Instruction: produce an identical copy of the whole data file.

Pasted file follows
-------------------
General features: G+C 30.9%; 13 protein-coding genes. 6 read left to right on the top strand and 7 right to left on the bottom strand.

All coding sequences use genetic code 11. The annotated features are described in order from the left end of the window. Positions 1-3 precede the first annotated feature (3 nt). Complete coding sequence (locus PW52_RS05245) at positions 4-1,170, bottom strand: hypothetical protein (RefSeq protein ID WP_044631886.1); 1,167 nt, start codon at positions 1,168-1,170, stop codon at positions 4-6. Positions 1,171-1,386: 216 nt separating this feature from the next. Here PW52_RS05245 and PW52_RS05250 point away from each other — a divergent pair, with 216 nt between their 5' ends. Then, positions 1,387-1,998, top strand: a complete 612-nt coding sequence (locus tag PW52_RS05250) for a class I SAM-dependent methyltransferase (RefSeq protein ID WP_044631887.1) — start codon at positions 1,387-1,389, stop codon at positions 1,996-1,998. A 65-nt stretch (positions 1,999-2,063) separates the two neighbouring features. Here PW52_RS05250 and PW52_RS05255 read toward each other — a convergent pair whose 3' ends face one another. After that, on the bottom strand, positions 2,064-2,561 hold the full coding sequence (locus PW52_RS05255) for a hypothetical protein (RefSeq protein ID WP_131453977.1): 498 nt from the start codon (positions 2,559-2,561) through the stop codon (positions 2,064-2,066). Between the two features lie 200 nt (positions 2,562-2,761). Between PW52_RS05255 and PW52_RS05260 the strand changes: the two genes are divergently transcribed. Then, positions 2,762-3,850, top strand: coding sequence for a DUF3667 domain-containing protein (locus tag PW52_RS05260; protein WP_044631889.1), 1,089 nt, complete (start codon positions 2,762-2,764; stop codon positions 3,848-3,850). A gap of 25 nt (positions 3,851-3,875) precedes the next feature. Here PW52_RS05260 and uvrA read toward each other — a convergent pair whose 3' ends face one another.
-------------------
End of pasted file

General features: G+C 30.9%; 13 protein-coding genes. 6 read left to right on the top strand and 7 right to left on the bottom strand.

All coding sequences use genetic code 11. The annotated features are described in order from the left end of the window. Positions 1-3 precede the first annotated feature (3 nt). Complete coding sequence (locus PW52_RS05245) at positions 4-1,170, bottom strand: hypothetical protein (RefSeq protein ID WP_044631886.1); 1,167 nt, start codon at positions 1,168-1,170, stop codon at positions 4-6. Positions 1,171-1,386: 216 nt separating this feature from the next. Here PW52_RS05245 and PW52_RS05250 point away from each other — a divergent pair, with 216 nt between their 5' ends. Then, positions 1,387-1,998, top strand: a complete 612-nt coding sequence (locus tag PW52_RS05250) for a class I SAM-dependent methyltransferase (RefSeq protein ID WP_044631887.1) — start codon at positions 1,387-1,389, stop codon at positions 1,996-1,998. A 65-nt stretch (positions 1,999-2,063) separates the two neighbouring features. Here PW52_RS05250 and PW52_RS05255 read toward each other — a convergent pair whose 3' ends face one another. After that, on the bottom strand, positions 2,064-2,561 hold the full coding sequence (locus PW52_RS05255) for a hypothetical protein (RefSeq protein ID WP_131453977.1): 498 nt from the start codon (positions 2,559-2,561) through the stop codon (positions 2,064-2,066). Between the two features lie 200 nt (positions 2,562-2,761). Between PW52_RS05255 and PW52_RS05260 the strand changes: the two genes are divergently transcribed. Then, positions 2,762-3,850, top strand: coding sequence for a DUF3667 domain-containing protein (locus tag PW52_RS05260; protein WP_044631889.1), 1,089 nt, complete (start codon positions 2,762-2,764; stop codon positions 3,848-3,850). A gap of 25 nt (positions 3,851-3,875) precedes the next feature. Here PW52_RS05260 and uvrA read toward each other — a convergent pair whose 3' ends face one another.